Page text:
Host Brandon Cardwell speaks with Kim Budil, lab director for Lawrence Livermore National Laboratory and Andy McIlroy, associate labs director for Sandia National Laboratory and leader of the California site, about the mission of the national labs and how that intersects with fueling the local innovation economy.
Read the Episode Transcript
Brandon Cardwell 00:02
This is the Startup Tri-Valley podcast, featuring in-depth conversations with the leaders who are making the Tri-Valley the go to ecosystem for science-based startups. I’m your host Brandon Cardwell, Executive Director of the gate Innovation Hub and Daybreak labs. Welcome to the Startup Tri-Valley podcast. I’m your host, Brandon Cardwell. Our guests today are Kim Budil, lab director for Lawrence Livermore National Laboratory and Andy McIlroy, associate labs director for Sandia National Laboratory and leader of the California site. Thank you both for coming on the show.
Kim Budil 00:32
Thank you for having us.
Andy McIlroy 00:33
Brandon Cardwell 00:34
So there’s so much ground to potentially cover. Not only do I have one lab leader here, I have two lab leaders here. And I want to get right into it. But I wanted to start with a brief introduction from each of you, at least how you got to the positions that you currently hold within the lab. So can you wanna go first?
Kim Budil 00:52
Sure. And I’ll resist the urge to say sheer luck. So I’ve actually been at Lawrence Livermore for my entire career, more or less. I came as a graduate student many, many years ago. And so I have, over the arc of my career, worked across most of the major programs and scientific elements of the laboratory. I’m a physicist by training. And so I’ve had opportunities to work on our defense missions on our global security missions in science and research management. Over the course of that career. I spent five years at the University of California Office of the President where I oversaw Lawrence Livermore, Los Alamos and Lawrence Berkeley Lab. And that really gave me a view of the big picture on how the labs operate. And I’ve spent time working in the government. So I’ve seen this problem from every possible angle, the only job left was lab director. And so I’m very excited to have this opportunity.
Brandon Cardwell 01:45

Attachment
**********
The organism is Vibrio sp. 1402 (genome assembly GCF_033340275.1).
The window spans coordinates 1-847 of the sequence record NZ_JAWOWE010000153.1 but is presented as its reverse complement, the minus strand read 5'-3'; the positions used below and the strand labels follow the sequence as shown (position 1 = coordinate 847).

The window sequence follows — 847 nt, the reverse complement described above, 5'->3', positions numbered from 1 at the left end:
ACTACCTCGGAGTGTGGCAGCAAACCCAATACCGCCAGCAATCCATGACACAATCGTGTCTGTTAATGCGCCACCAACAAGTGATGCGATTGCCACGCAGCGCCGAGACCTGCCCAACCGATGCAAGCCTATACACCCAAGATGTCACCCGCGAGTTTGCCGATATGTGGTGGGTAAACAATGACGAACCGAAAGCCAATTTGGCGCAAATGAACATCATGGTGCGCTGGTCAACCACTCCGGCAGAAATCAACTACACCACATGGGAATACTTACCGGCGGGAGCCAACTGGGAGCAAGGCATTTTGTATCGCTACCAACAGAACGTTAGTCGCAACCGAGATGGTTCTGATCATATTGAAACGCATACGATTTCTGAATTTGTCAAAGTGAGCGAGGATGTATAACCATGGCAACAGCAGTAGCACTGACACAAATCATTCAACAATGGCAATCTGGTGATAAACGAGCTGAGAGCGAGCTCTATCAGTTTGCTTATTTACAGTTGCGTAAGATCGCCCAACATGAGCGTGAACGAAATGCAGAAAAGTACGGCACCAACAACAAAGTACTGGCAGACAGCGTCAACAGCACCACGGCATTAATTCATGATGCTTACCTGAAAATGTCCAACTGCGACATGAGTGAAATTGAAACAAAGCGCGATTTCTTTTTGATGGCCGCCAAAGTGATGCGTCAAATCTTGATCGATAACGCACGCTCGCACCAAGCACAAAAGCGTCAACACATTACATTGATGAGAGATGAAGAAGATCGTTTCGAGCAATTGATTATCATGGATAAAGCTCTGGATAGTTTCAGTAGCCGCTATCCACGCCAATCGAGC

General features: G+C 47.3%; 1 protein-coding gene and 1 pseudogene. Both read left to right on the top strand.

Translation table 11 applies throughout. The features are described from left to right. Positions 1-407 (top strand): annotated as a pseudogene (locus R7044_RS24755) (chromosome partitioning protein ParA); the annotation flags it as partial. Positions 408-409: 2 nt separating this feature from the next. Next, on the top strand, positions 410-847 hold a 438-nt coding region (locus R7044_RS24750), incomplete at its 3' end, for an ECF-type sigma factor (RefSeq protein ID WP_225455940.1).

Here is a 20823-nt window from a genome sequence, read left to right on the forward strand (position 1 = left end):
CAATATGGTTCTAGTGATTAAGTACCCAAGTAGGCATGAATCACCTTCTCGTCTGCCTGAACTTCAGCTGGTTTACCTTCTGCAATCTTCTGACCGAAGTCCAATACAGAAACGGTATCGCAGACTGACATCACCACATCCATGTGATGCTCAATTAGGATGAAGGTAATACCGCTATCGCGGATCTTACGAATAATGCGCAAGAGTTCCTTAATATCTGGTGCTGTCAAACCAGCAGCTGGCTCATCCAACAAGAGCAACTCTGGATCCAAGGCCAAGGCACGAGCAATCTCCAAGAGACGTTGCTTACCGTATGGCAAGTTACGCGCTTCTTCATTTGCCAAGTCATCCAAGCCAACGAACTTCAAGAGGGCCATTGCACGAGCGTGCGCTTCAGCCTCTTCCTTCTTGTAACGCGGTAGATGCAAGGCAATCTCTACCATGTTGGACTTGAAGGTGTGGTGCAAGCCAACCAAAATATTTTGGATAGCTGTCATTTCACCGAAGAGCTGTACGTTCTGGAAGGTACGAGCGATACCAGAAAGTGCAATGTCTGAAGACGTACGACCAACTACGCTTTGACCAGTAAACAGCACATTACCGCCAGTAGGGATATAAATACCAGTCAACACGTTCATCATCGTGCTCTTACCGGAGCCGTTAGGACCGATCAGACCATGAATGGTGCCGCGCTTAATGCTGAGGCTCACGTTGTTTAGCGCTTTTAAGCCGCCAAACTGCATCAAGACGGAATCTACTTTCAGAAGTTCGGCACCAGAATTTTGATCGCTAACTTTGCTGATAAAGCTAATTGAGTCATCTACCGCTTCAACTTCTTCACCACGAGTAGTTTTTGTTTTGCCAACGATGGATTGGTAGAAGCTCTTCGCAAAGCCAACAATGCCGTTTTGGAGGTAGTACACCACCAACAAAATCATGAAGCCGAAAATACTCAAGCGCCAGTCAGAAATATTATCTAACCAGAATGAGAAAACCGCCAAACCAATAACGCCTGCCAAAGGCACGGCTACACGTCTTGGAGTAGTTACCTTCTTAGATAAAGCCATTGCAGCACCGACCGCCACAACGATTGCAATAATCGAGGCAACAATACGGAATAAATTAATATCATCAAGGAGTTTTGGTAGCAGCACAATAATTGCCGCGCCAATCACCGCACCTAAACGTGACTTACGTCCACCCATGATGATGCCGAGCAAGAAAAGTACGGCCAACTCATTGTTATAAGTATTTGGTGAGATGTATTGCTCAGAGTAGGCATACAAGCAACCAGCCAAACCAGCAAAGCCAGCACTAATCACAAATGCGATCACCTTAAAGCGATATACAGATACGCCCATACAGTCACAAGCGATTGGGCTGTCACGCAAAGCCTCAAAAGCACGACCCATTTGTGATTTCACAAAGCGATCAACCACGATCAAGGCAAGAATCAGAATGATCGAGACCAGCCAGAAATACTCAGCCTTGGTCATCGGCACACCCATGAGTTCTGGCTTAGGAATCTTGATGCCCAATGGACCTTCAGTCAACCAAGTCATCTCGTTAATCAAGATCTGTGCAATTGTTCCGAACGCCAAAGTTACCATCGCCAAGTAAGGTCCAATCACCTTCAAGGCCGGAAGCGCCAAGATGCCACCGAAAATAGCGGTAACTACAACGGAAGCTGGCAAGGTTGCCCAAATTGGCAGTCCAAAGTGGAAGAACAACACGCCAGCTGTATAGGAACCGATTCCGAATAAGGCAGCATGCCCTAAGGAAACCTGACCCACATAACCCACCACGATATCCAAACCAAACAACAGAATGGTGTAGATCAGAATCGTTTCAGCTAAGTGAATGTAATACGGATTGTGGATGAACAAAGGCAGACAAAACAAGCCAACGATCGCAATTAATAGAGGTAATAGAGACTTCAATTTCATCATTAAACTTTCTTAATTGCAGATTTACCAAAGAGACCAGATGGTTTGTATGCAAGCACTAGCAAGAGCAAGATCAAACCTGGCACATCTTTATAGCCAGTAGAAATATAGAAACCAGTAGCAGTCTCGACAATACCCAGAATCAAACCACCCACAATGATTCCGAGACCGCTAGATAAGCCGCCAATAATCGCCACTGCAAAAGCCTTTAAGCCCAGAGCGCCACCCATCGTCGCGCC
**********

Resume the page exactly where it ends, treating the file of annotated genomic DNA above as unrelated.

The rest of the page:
All right, and great foreshadowing for the rest of the conversation. Andy, how about you?
Andy McIlroy 01:49
I’m with Kim, I’m trying to resist sheer luck. You know, I started at the lab in 1981 at Sandia as a postdoc, and was here for a couple of years and then moved to the Aerospace Corporation down in Los Angeles, which is the laboratory that works with the Air Force on space and satellite programs and things. So I got to, I got to check the rocket scientist box on my resume, which was, you know, is worth about as much as it sounds like, and then came back to Sandia had a great opportunity to continue my research career here in in energy and combustion and spent about a decade working as a combustion scientist in our commercial research facility, then became a manager, Senior Manager, kind of working my way up into management, then, was in a great place to be involved with helping stand up Livermore Valley open campus, which I’m sure we’ll talk more about later. And that role led me into some other leadership roles in our nuclear deterrence programs, Deputy Chief Technology Officer for the laboratory and then working my way through a program office and energy and homeland security, and then had the good fortune to have the opportunity to step up to this level.
Brandon Cardwell 03:04
Great. So in both of your descriptions of your background, you mentioned a lot of different elements you’ve worked on for the labs, which I think to the casual listener, may surprise them, or at least be a point of increase. What do the labs do? There were a lot of things you just described, what’s the mission of the labs? Why do they exist?
Kim Budil 03:23
So both of our labs have a similar mission space, although we work on different aspects of it. So I always say we’re a national security lab with a nuclear core. So our core mission is ensuring the safety, security and effectiveness of the nation’s nuclear deterrent. My lab works on the physics part of that nuclear explosive package. And Andy’s lab works on the engineering components of that. So we have a very symbiotic relationship. But we work on a huge range of national security missions, across countering the threat from weapons of mass destruction, assessing adversary capabilities and doing work with the intelligence community developing tools and technologies for arms control, but also climate security, energy security, big efforts in biosecurity and bio resilience. So really a very, very broad spectrum of missions and a wide range of science, technology and engineering that underwrites that. So there’s hardly a discipline, you can name that we don’t have people working in the lab.
Andy McIlroy 04:21
And I could just say ditto, because actually, our labs have a lot of similarities, a lot of parallelisms. But we have a lot of complementary capabilities along the way. And so as, as Kim said, We Lawrence would represent themselves as a physics lab in the nuclear deterrence programs. Sandia very much identifies as an engineering laboratory and we’re responsible for all the non-nuclear components of a nuclear weapon, which is actually a fair amount of the system. We work in all the same program spaces that Kim was talking about, because we’re both national security laboratories. We do a lot of work with the DoD [Department of Defense] and the IC [intelligence community]. I think something that a lot of folks in the local Bay Area don’t understand is that what you see of Sandia in California is sort of the tip of the iceberg. We’re about 2000 people here, we’ve got another 12,000, folks in Albuquerque. So we have actually a pretty broad laboratory touching the IC/DoD, we have significant work in the energy space as well, as well as working with our Homeland Security partners. Here in California, we particularly steward the bioscience capability for the laboratory as well as our energy and homeland security programs, in addition to our nuclear deterrence responsibilities that we do with Lawrence Livermore.